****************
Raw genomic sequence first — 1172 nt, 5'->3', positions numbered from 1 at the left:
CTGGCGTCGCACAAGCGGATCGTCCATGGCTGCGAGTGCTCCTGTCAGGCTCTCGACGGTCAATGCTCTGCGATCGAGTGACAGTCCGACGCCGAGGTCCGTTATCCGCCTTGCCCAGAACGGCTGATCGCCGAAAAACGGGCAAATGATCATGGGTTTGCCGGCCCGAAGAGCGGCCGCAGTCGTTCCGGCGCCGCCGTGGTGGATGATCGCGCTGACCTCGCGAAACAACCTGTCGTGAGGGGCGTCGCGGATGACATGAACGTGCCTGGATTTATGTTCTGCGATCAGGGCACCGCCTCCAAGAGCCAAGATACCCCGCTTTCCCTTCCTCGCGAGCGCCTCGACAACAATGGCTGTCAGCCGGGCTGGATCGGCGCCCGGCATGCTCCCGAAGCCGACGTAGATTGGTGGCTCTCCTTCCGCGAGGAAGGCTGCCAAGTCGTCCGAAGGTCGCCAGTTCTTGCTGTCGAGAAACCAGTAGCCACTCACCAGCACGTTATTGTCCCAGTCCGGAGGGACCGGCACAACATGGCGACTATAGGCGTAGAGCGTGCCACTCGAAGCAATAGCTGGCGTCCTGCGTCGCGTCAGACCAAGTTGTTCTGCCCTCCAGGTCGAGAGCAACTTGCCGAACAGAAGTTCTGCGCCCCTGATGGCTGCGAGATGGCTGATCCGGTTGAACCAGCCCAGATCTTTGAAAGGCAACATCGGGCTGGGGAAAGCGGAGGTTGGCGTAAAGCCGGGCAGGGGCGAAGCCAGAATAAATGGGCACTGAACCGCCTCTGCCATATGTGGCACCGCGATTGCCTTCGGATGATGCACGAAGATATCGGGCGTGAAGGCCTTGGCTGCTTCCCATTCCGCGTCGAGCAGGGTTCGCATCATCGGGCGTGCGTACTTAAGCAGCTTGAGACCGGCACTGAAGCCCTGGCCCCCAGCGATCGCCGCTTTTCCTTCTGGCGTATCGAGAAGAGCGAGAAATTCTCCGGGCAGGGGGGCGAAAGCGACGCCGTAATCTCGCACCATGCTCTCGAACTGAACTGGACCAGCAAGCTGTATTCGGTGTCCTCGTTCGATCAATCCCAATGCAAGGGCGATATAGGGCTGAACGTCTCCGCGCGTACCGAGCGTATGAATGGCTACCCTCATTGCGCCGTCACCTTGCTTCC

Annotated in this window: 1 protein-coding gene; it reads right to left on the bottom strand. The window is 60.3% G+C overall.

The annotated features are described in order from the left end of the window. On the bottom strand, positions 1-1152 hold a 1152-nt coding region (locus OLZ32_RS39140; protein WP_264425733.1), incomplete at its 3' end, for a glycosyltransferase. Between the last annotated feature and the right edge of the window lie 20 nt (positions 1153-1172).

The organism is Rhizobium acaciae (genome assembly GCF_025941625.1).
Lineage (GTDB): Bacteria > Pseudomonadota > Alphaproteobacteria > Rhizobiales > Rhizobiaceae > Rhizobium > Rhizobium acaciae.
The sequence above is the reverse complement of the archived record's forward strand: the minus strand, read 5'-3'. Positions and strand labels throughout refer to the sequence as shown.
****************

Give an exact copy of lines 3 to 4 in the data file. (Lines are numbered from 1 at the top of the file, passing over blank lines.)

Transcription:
Annotated in this window: 1 protein-coding gene; it reads right to left on the bottom strand. The window is 60.3% G+C overall.

The annotated features are described in order from the left end of the window. On the bottom strand, positions 1-1152 hold a 1152-nt coding region (locus OLZ32_RS39140; protein WP_264425733.1), incomplete at its 3' end, for a glycosyltransferase. Between the last annotated feature and the right edge of the window lie 20 nt (positions 1153-1172).